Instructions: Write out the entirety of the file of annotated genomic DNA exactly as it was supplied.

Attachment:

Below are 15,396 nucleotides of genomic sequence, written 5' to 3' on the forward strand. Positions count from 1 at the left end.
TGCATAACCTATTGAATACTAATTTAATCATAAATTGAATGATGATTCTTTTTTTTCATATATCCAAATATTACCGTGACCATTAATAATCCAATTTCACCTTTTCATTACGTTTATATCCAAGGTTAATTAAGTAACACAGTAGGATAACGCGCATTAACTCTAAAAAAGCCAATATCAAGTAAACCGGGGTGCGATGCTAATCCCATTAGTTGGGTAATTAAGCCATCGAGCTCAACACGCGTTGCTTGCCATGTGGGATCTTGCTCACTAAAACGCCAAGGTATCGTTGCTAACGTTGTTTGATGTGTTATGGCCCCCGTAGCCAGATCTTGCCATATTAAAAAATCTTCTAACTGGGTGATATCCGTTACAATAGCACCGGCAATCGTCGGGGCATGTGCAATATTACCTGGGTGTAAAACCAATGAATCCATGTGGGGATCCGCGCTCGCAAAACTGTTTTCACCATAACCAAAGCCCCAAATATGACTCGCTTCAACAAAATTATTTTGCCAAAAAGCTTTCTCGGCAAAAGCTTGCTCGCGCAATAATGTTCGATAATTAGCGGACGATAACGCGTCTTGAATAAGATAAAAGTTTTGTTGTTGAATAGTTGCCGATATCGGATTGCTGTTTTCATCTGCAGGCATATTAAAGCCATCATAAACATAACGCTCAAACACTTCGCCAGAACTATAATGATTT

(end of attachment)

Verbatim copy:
Below are 15,396 nucleotides of genomic sequence, written 5' to 3' on the forward strand. Positions count from 1 at the left end.
TGCATAACCTATTGAATACTAATTTAATCATAAATTGAATGATGATTCTTTTTTTTCATATATCCAAATATTACCGTGACCATTAATAATCCAATTTCACCTTTTCATTACGTTTATATCCAAGGTTAATTAAGTAACACAGTAGGATAACGCGCATTAACTCTAAAAAAGCCAATATCAAGTAAACCGGGGTGCGATGCTAATCCCATTAGTTGGGTAATTAAGCCATCGAGCTCAACACGCGTTGCTTGCCATGTGGGATCTTGCTCACTAAAACGCCAAGGTATCGTTGCTAACGTTGTTTGATGTGTTATGGCCCCCGTAGCCAGATCTTGCCATATTAAAAAATCTTCTAACTGGGTGATATCCGTTACAATAGCACCGGCAATCGTCGGGGCATGTGCAATATTACCTGGGTGTAAAACCAATGAATCCATGTGGGGATCCGCGCTCGCAAAACTGTTTTCACCATAACCAAAGCCCCAAATATGACTCGCTTCAACAAAATTATTTTGCCAAAAAGCTTTCTCGGCAAAAGCTTGCTCGCGCAATAATGTTCGATAATTAGCGGACGATAACGCGTCTTGAATAAGATAAAAGTTTTGTTGTTGAATAGTTGCCGATATCGGATTGCTGTTTTCATCTGCAGGCATATTAAAGCCATCATAAACATAACGCTCAAACACTTCGCCAGAACTATAATGATTT